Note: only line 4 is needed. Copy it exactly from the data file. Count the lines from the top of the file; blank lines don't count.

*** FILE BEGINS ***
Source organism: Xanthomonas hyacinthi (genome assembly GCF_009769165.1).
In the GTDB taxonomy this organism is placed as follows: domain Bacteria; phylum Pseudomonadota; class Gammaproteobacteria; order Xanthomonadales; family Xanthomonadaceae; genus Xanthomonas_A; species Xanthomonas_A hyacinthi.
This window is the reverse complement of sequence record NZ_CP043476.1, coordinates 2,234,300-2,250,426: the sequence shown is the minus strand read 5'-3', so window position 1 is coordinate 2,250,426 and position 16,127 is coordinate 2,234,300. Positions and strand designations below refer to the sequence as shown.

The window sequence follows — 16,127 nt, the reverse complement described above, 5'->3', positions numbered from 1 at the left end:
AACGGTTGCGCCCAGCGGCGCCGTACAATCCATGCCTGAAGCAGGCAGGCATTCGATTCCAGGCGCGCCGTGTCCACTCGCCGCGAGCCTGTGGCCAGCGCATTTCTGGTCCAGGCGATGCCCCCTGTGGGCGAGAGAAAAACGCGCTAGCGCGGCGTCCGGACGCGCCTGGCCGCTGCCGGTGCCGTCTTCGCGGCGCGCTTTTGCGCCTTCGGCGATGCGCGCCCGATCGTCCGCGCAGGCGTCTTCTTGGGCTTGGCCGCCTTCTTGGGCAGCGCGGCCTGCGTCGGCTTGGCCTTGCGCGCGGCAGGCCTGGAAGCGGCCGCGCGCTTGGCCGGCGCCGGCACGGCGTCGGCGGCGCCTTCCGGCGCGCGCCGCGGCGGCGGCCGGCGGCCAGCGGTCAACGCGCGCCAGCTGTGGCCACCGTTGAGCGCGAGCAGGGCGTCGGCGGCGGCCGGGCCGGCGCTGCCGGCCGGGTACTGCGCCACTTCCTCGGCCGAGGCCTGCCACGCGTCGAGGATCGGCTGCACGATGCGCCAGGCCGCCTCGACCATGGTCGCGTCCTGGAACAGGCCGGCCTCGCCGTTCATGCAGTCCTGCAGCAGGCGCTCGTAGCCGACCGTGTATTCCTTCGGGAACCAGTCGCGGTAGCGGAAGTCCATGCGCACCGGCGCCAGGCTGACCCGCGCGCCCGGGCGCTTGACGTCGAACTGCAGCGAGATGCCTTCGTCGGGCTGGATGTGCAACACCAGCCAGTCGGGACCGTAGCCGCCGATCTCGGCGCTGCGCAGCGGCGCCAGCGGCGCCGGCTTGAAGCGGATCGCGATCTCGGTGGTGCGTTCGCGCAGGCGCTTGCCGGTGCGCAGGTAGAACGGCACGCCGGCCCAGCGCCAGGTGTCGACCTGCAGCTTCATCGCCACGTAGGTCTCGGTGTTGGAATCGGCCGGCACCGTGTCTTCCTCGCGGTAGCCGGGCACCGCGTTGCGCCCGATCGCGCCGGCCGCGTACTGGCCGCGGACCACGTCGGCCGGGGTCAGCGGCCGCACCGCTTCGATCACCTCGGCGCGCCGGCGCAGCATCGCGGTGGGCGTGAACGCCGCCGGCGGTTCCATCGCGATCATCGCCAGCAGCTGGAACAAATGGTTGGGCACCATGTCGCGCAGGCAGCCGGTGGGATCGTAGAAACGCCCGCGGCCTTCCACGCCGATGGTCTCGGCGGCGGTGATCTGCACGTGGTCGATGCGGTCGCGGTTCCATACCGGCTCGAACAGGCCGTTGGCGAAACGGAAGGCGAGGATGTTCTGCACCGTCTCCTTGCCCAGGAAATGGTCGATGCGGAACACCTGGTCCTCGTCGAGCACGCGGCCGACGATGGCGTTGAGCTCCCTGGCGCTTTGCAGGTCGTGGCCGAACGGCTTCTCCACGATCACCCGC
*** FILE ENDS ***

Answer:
The window sequence follows — 16,127 nt, the reverse complement described above, 5'->3', positions numbered from 1 at the left end: